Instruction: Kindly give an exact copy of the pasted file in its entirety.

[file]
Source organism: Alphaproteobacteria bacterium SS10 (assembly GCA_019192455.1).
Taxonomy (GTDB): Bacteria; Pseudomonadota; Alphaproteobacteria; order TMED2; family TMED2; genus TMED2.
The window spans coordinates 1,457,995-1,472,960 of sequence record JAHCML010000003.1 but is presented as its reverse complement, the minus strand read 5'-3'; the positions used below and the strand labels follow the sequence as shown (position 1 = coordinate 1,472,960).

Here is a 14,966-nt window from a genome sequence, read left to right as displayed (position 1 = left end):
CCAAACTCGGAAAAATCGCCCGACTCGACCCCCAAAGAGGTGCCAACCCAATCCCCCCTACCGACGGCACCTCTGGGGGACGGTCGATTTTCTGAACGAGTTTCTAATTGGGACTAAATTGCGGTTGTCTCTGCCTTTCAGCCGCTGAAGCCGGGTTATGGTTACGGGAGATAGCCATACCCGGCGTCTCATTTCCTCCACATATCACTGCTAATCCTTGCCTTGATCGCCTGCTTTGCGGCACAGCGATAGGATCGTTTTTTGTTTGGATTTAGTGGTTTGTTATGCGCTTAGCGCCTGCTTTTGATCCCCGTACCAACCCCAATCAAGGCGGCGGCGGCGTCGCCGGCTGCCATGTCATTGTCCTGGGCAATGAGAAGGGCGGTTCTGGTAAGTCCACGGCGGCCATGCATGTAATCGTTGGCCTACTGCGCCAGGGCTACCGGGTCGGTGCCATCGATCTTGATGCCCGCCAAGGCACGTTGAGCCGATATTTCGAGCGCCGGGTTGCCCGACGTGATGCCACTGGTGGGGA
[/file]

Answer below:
Source organism: Alphaproteobacteria bacterium SS10 (assembly GCA_019192455.1).
Taxonomy (GTDB): Bacteria; Pseudomonadota; Alphaproteobacteria; order TMED2; family TMED2; genus TMED2.
The window spans coordinates 1,457,995-1,472,960 of sequence record JAHCML010000003.1 but is presented as its reverse complement, the minus strand read 5'-3'; the positions used below and the strand labels follow the sequence as shown (position 1 = coordinate 1,472,960).

Here is a 14,966-nt window from a genome sequence, read left to right as displayed (position 1 = left end):
CCAAACTCGGAAAAATCGCCCGACTCGACCCCCAAAGAGGTGCCAACCCAATCCCCCCTACCGACGGCACCTCTGGGGGACGGTCGATTTTCTGAACGAGTTTCTAATTGGGACTAAATTGCGGTTGTCTCTGCCTTTCAGCCGCTGAAGCCGGGTTATGGTTACGGGAGATAGCCATACCCGGCGTCTCATTTCCTCCACATATCACTGCTAATCCTTGCCTTGATCGCCTGCTTTGCGGCACAGCGATAGGATCGTTTTTTGTTTGGATTTAGTGGTTTGTTATGCGCTTAGCGCCTGCTTTTGATCCCCGTACCAACCCCAATCAAGGCGGCGGCGGCGTCGCCGGCTGCCATGTCATTGTCCTGGGCAATGAGAAGGGCGGTTCTGGTAAGTCCACGGCGGCCATGCATGTAATCGTTGGCCTACTGCGCCAGGGCTACCGGGTCGGTGCCATCGATCTTGATGCCCGCCAAGGCACGTTGAGCCGATATTTCGAGCGCCGGGTTGCCCGACGTGATGCCACTGGTGGGGA